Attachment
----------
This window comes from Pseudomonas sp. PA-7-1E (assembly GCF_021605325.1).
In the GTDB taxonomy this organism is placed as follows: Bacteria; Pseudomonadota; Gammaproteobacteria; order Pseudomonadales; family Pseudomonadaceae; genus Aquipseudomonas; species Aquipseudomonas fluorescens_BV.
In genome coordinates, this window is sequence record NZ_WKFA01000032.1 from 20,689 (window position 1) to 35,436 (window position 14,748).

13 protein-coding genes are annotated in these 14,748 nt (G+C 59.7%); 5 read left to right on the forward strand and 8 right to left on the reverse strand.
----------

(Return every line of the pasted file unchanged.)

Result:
This window comes from Pseudomonas sp. PA-7-1E (assembly GCF_021605325.1).
In the GTDB taxonomy this organism is placed as follows: Bacteria; Pseudomonadota; Gammaproteobacteria; order Pseudomonadales; family Pseudomonadaceae; genus Aquipseudomonas; species Aquipseudomonas fluorescens_BV.
In genome coordinates, this window is sequence record NZ_WKFA01000032.1 from 20,689 (window position 1) to 35,436 (window position 14,748).

13 protein-coding genes are annotated in these 14,748 nt (G+C 59.7%); 5 read left to right on the forward strand and 8 right to left on the reverse strand.